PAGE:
Vinyl chloride, a toxic chemical used to make PVC, is known to cause cancer in humans. Lawsuits and class actions have been filed by people who were exposed in drinking water or on the job.
Need a Texas Vinyl Chloride Lawyer? Collen A. Clark is a true advocate for his clients and is passionate about helping Texans that have been injured or wronged. If you or a loved one was diagnosed with cancer, you should contact our lawyers immediately. You may be entitled to compensation by filing a lawsuit.
$15 Million Class Action Settlement
In September 2015, $15 million class action lawsuit settlement was awarded to around 350 residents of Crestwood, Illinois who drank water contaminated with toxic vinyl chloride for 20 years.
Vinyl Chloride Drinking Water Lawsuits
The first lawsuits over vinyl chloride exposure were filed in 2009, just days after news of the Crestwood drinking water scandal was reported by the Chicago Tribune. City officials told residents they would only use Lake Michigan water after 1985, when the vinyl chloride contamination was discovered. Instead, the city continued using water from the contaminated well for up to 20% of their tap water supply between 1985 and 2007.
What is Vinyl Chloride?
Vinyl chloride is a toxic gas that is flammable, colorless, and sweet-smelling. It is part of that “new car smell” in vehicles with PVC plastic interior or vinyl-upholstered seats.
Other Names for Vinyl Chloride
Vinyl Chloride (VC) is also known as Chloroethene, Chloroethylene, Ethylene monochloride, Monochloroethene, Monochloroethylene, or Vinyl chloride monomer (VCM).
What is Vinyl Chloride Used For?
Vinyl Chloride is used to make Polyvinyl Chloride (PVC), the world’s 3rd-most popular plastic material. It is used to make pipes, wires, cable coatings, packaging, upholstery for furniture and cars, kids’ toys, carpet backing, bathroom tiles, kitchen wrapping-film, plastic bottles, vinyl records, cigarettes, credit cards, medical devices, and more.
How Are People Exposed to Vinyl Chloride?
People can be exposed to vinyl chloride by breathing it in the air, drinking contaminated water, or absorbing it through the skin by touching plastics. PVC workers have the highest risk of exposure to polyvinyl chloride. So do people who live near PVC factories, landfills, and old laundry or dry-cleaning waste dumps.
High-Risk Industries for Vinyl Chloride Exposure
- PVC workers
- Laundry & dry cleaning
- Plastics workers
- Rubber workers
- Hazardous waste (Superfund sites)
- Oil refineries
What About Hairdressers?
Hairdressers and barbers who used hairsprays with vinyl chloride between 1966 and 1973 have developed angiosarcoma of the liver (ASL) in several case reports published in 2009. The use of vinyl chloride as an aerosol propellant (hairspray, etc.), refrigerator coolant, and extraction solvents were banned in 1974.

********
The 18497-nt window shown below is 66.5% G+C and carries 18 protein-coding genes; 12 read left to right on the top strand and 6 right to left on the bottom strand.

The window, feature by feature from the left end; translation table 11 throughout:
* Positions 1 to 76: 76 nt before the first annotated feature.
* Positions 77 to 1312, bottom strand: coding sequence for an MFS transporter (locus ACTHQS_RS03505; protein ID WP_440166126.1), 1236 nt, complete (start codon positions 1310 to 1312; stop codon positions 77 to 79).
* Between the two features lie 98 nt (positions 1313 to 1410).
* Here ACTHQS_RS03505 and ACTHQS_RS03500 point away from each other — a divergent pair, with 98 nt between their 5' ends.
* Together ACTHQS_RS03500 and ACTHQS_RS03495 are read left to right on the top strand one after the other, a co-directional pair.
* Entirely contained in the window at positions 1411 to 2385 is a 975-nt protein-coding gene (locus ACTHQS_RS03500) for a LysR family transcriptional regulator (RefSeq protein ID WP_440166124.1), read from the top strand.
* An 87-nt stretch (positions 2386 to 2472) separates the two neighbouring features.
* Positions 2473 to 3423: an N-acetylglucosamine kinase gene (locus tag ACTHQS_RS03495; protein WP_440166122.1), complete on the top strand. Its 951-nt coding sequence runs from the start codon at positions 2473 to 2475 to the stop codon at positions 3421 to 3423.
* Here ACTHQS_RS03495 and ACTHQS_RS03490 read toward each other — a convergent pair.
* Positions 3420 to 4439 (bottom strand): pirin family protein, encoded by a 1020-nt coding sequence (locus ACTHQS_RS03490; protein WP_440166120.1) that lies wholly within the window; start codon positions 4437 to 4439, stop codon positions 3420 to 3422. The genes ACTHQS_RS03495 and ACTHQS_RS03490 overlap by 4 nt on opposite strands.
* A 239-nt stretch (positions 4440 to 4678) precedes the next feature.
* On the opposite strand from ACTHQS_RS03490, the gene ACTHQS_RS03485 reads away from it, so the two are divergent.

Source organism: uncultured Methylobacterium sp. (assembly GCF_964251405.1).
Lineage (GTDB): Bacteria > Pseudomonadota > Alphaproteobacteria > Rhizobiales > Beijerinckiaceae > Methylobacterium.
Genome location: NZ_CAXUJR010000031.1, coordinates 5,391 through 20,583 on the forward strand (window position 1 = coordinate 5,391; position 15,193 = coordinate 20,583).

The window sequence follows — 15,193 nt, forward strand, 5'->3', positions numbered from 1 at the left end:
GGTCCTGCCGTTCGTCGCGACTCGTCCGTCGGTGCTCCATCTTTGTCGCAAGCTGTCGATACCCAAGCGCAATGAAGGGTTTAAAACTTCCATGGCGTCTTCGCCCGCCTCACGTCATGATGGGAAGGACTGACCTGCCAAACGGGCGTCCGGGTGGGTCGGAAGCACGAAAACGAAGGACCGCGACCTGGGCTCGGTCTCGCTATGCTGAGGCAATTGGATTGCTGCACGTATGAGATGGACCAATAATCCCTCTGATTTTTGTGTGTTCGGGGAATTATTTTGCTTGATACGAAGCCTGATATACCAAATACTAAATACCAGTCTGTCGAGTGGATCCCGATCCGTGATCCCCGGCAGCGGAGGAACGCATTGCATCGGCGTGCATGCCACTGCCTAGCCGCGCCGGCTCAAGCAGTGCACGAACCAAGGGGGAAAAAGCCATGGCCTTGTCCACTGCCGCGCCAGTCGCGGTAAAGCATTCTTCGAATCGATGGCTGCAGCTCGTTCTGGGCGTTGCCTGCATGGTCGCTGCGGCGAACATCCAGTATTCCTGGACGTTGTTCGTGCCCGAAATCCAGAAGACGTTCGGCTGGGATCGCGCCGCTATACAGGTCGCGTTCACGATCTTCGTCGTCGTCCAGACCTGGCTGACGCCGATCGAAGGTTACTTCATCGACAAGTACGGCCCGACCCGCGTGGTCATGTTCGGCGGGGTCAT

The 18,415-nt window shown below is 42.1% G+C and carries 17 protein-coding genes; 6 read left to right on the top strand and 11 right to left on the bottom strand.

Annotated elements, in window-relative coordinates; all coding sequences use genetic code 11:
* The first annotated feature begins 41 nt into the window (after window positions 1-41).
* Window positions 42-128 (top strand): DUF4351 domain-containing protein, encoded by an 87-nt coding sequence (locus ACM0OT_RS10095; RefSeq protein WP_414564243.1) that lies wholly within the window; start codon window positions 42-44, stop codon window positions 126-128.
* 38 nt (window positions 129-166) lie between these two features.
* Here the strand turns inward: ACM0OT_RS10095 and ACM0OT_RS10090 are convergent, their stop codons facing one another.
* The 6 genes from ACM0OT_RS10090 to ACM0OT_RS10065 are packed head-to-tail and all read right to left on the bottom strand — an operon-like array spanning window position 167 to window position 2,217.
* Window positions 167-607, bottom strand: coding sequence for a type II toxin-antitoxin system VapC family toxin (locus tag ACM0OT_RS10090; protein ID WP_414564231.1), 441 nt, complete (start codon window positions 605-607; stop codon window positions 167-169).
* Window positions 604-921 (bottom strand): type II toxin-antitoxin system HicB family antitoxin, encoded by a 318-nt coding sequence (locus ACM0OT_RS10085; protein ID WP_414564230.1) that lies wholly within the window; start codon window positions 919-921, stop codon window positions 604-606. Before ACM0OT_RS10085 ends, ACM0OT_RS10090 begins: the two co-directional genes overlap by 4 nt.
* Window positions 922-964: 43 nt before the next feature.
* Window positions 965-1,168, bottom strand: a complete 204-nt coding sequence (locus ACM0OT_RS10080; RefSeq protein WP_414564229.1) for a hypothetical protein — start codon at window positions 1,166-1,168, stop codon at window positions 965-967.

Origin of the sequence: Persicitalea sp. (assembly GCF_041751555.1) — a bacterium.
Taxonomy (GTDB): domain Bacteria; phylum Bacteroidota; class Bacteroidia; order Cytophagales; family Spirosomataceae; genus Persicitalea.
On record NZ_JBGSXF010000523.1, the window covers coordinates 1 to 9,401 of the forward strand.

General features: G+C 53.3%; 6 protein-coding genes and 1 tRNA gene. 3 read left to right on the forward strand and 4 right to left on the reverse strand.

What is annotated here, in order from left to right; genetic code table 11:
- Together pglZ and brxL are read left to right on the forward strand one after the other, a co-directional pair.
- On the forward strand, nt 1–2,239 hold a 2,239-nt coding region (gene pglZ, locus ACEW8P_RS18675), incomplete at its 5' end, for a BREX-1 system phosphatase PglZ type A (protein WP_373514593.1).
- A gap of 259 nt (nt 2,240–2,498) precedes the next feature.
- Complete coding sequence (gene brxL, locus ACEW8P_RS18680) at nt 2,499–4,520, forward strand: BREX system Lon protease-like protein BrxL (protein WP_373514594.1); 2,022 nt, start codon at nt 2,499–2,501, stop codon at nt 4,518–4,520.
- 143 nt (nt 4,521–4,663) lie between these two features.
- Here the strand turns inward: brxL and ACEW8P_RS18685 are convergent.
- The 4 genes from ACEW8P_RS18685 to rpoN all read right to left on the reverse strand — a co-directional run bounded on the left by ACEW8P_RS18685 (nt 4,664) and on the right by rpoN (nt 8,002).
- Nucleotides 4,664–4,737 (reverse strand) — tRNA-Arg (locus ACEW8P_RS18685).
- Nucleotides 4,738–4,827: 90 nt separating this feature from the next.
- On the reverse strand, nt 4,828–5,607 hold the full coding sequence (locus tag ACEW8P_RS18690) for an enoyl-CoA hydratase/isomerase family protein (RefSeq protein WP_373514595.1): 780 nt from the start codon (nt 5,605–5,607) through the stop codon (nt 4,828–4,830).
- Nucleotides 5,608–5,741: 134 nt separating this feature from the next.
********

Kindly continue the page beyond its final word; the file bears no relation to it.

Vinyl Chloride and Cancer
Vinyl chloride is a known human carcinogen (cancer-causing chemical) and exposure is associated with these types of cancer:
- Angiosarcoma of the liver
- Brain cancer
- Blood cancer
- Bone marrow cancer
- Breast cancer
- Hepatocellular carcinoma
- Liver sarcoma
- Liver cancer
- Lung cancer
- Thyroid cancer
Long-Term Health Risks of Vinyl Chloride
Long-term exposure to vinyl chloride has been linked to a wide range of harmful health side effects — cancer, liver disease, nerve damage, immune reactions, Raynaud’s syndrome, sexual dysfunction, high blood pressure, pregnancy complications, and more.
Vinyl Chloride & Liver Cancer
Vinyl chloride can cause liver scarring (cirrhosis), which is a risk-factor for liver cancer and Hepatocellular Carcinoma. Studies show that PVC workers who are exposed to vinyl chloride are 45-times more likely to develop angiosarcoma with an average delay of 22 years. Angiosarcoma is an aggressive type of liver cancer that starts in cells on the inner wall of blood-vessels. It usually takes decades to develop and it is extremely rare in people who are not exposed to vinyl chloride.
Skin Exposure to Vinyl Chloride
Vinyl chloride on the skin can cause blisters and redness. Over time, workers who frequently touch PVC products can absorb vinyl chloride and develop Reynaud’s phenomenon (poor blood-flow in the hands).
Symptoms of Breathing Vinyl Chloride
Breathing high levels of vinyl chloride can cause the following symptoms:
- Loss of consciousness
- Organ damage (liver, lungs, kidneys, heart)
- Spleen enlargement
- Liver enlargement, fibrosis, cirrhosis
What is Vinyl Chloride Disease?
Vinyl chloride disease involves Raynaud’s disease (fingertips turn white, numbness, are sensitive to cold), bone changes in the fingertips, joint and muscle pain, and scleroderma-like skin changes. Scleroderma, or “systemic sclerosis,” is a severe connective-tissue disease that causes the fingers to curl and harden.
How Long Did Manufacturers Know?
Health risks have been know since the 1950s when experiments on lab rats found evidence of harm. Experts pinpointed cancer-causing effects in the 1960s. Today, manufacturers still downplay side effect risks, with the exception of liver cancer (angiosarcoma).
Need a Vinyl Chloride Lawyer in Texas?
Collen A. Clark is a true advocate for his clients and is passionate about helping Texans that have been injured or wronged.
Collen’s amazing success in the courtroom and well known dedication to his clients has earned him the recognition of his peers as one of The Top Trial Lawyers in Texas.”
The Clark Firm has assembled a team of trial lawyers with more than 100 years experience, participation in over 600 jury trials and $260 million in verdicts and/or settlements. Please use the form below to contact our Texas Vinyl Chloride lawyers for a free lawsuit review.